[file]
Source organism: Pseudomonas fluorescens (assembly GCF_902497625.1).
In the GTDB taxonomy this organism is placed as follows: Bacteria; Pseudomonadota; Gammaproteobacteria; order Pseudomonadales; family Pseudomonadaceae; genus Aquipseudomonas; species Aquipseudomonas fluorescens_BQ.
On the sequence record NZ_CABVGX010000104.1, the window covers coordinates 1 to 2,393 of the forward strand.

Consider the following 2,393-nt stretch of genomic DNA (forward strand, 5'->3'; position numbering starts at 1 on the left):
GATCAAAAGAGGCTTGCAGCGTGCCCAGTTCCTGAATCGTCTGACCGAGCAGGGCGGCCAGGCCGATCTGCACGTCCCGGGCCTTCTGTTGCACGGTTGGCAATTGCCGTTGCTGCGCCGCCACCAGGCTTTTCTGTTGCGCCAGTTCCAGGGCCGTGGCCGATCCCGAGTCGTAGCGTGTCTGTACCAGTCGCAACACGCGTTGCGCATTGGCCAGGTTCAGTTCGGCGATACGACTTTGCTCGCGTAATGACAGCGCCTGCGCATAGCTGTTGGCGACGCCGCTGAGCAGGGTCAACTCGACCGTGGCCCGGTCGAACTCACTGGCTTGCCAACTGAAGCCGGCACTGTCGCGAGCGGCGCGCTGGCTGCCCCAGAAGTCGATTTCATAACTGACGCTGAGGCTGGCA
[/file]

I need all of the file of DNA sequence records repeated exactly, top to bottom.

Source organism: Pseudomonas fluorescens (assembly GCF_902497625.1).
In the GTDB taxonomy this organism is placed as follows: Bacteria; Pseudomonadota; Gammaproteobacteria; order Pseudomonadales; family Pseudomonadaceae; genus Aquipseudomonas; species Aquipseudomonas fluorescens_BQ.
On the sequence record NZ_CABVGX010000104.1, the window covers coordinates 1 to 2,393 of the forward strand.

Consider the following 2,393-nt stretch of genomic DNA (forward strand, 5'->3'; position numbering starts at 1 on the left):
GATCAAAAGAGGCTTGCAGCGTGCCCAGTTCCTGAATCGTCTGACCGAGCAGGGCGGCCAGGCCGATCTGCACGTCCCGGGCCTTCTGTTGCACGGTTGGCAATTGCCGTTGCTGCGCCGCCACCAGGCTTTTCTGTTGCGCCAGTTCCAGGGCCGTGGCCGATCCCGAGTCGTAGCGTGTCTGTACCAGTCGCAACACGCGTTGCGCATTGGCCAGGTTCAGTTCGGCGATACGACTTTGCTCGCGTAATGACAGCGCCTGCGCATAGCTGTTGGCGACGCCGCTGAGCAGGGTCAACTCGACCGTGGCCCGGTCGAACTCACTGGCTTGCCAACTGAAGCCGGCACTGTCGCGAGCGGCGCGCTGGCTGCCCCAGAAGTCGATTTCATAACTGACGCTGAGGCTGGCA